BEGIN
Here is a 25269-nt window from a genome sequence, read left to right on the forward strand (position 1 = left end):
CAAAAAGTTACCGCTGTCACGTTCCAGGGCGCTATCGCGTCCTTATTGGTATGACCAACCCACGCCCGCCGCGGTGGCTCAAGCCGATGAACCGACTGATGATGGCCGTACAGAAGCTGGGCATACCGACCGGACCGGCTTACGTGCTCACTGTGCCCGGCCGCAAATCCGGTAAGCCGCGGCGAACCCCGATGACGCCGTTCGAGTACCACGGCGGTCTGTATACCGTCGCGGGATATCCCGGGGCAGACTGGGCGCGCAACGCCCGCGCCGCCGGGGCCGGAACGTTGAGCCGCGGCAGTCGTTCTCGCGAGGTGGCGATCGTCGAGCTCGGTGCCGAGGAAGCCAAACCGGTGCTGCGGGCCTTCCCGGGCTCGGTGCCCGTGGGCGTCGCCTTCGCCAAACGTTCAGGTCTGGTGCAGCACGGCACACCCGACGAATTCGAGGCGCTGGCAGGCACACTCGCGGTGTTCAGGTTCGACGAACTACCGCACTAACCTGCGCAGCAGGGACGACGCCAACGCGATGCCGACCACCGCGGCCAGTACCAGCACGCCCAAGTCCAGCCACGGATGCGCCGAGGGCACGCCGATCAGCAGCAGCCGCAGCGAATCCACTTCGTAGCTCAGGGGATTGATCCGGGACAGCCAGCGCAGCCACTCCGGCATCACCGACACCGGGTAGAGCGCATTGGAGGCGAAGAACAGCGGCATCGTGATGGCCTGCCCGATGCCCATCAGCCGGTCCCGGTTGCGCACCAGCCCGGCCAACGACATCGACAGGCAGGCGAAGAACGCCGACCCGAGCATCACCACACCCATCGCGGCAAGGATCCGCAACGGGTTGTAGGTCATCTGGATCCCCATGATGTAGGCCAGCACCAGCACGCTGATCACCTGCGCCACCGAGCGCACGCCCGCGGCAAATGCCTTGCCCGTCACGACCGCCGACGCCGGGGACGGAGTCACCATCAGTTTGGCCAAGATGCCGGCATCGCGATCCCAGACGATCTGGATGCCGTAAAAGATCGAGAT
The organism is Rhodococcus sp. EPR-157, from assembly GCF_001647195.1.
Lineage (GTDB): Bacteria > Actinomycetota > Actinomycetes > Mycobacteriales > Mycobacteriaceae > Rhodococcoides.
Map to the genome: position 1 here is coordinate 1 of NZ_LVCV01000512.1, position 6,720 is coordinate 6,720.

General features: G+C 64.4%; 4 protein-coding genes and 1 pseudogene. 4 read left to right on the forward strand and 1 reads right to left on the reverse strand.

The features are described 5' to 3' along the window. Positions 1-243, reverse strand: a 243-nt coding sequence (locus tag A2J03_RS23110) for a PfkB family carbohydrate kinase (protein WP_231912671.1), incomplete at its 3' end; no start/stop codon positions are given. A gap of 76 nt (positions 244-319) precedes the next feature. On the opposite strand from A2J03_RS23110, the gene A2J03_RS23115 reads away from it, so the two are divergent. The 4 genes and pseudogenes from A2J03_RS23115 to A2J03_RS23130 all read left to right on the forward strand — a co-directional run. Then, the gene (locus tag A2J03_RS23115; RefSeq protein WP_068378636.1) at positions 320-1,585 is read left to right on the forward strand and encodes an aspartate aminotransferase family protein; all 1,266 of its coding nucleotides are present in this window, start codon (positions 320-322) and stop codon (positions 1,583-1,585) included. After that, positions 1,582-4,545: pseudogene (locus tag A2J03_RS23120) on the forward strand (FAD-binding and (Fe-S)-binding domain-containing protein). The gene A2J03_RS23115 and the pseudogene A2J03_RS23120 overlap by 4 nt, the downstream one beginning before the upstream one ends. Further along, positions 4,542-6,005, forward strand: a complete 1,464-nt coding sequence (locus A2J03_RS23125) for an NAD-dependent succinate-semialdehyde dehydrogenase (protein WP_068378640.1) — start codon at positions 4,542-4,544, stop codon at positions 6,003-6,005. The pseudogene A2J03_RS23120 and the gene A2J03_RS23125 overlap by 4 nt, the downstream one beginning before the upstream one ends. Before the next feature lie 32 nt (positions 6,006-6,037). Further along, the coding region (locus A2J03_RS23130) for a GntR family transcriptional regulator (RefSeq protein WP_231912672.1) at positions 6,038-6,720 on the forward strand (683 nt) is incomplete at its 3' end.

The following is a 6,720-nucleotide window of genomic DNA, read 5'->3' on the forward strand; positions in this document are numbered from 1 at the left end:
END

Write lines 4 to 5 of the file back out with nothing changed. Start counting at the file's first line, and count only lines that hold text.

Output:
Lineage (GTDB): Bacteria > Actinomycetota > Actinomycetes > Mycobacteriales > Mycobacteriaceae > Rhodococcoides.
Map to the genome: position 1 here is coordinate 1 of NZ_LVCV01000512.1, position 6,720 is coordinate 6,720.